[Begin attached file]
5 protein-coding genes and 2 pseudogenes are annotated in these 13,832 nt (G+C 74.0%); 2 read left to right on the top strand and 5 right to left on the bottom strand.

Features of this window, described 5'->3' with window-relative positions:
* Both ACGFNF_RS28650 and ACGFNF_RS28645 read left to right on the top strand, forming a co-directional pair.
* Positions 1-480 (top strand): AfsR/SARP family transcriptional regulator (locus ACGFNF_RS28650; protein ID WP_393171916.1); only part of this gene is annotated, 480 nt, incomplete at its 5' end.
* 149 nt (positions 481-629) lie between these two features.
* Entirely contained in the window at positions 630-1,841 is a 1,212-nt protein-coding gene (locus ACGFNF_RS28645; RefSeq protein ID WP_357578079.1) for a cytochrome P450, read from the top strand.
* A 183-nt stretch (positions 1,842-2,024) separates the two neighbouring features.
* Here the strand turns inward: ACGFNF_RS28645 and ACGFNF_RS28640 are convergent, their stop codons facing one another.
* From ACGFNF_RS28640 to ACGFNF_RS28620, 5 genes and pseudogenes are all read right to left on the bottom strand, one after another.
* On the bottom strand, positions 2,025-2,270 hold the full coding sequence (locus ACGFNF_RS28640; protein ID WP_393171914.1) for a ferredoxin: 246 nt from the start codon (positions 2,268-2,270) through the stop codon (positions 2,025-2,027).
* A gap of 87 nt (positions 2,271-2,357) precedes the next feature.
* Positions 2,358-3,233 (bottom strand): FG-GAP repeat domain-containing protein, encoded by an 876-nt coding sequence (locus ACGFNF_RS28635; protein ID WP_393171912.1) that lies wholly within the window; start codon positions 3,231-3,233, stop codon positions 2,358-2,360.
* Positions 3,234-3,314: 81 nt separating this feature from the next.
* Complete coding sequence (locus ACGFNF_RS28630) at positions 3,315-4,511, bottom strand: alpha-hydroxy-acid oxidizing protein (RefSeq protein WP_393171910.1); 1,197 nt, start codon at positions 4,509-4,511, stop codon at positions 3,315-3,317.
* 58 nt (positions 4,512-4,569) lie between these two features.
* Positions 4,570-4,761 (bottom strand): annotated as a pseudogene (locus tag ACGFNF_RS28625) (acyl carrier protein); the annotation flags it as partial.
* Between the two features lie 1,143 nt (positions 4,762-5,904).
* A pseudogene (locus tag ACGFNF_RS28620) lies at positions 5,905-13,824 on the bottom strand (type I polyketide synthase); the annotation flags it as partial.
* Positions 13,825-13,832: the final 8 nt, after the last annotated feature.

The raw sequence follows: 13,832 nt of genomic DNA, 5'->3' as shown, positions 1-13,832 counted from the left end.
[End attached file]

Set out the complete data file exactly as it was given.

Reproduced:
5 protein-coding genes and 2 pseudogenes are annotated in these 13,832 nt (G+C 74.0%); 2 read left to right on the top strand and 5 right to left on the bottom strand.

Features of this window, described 5'->3' with window-relative positions:
* Both ACGFNF_RS28650 and ACGFNF_RS28645 read left to right on the top strand, forming a co-directional pair.
* Positions 1-480 (top strand): AfsR/SARP family transcriptional regulator (locus ACGFNF_RS28650; protein ID WP_393171916.1); only part of this gene is annotated, 480 nt, incomplete at its 5' end.
* 149 nt (positions 481-629) lie between these two features.
* Entirely contained in the window at positions 630-1,841 is a 1,212-nt protein-coding gene (locus ACGFNF_RS28645; RefSeq protein ID WP_357578079.1) for a cytochrome P450, read from the top strand.
* A 183-nt stretch (positions 1,842-2,024) separates the two neighbouring features.
* Here the strand turns inward: ACGFNF_RS28645 and ACGFNF_RS28640 are convergent, their stop codons facing one another.
* From ACGFNF_RS28640 to ACGFNF_RS28620, 5 genes and pseudogenes are all read right to left on the bottom strand, one after another.
* On the bottom strand, positions 2,025-2,270 hold the full coding sequence (locus ACGFNF_RS28640; protein ID WP_393171914.1) for a ferredoxin: 246 nt from the start codon (positions 2,268-2,270) through the stop codon (positions 2,025-2,027).
* A gap of 87 nt (positions 2,271-2,357) precedes the next feature.
* Positions 2,358-3,233 (bottom strand): FG-GAP repeat domain-containing protein, encoded by an 876-nt coding sequence (locus ACGFNF_RS28635; protein ID WP_393171912.1) that lies wholly within the window; start codon positions 3,231-3,233, stop codon positions 2,358-2,360.
* Positions 3,234-3,314: 81 nt separating this feature from the next.
* Complete coding sequence (locus ACGFNF_RS28630) at positions 3,315-4,511, bottom strand: alpha-hydroxy-acid oxidizing protein (RefSeq protein WP_393171910.1); 1,197 nt, start codon at positions 4,509-4,511, stop codon at positions 3,315-3,317.
* 58 nt (positions 4,512-4,569) lie between these two features.
* Positions 4,570-4,761 (bottom strand): annotated as a pseudogene (locus tag ACGFNF_RS28625) (acyl carrier protein); the annotation flags it as partial.
* Between the two features lie 1,143 nt (positions 4,762-5,904).
* A pseudogene (locus tag ACGFNF_RS28620) lies at positions 5,905-13,824 on the bottom strand (type I polyketide synthase); the annotation flags it as partial.
* Positions 13,825-13,832: the final 8 nt, after the last annotated feature.

The raw sequence follows: 13,832 nt of genomic DNA, 5'->3' as shown, positions 1-13,832 counted from the left end.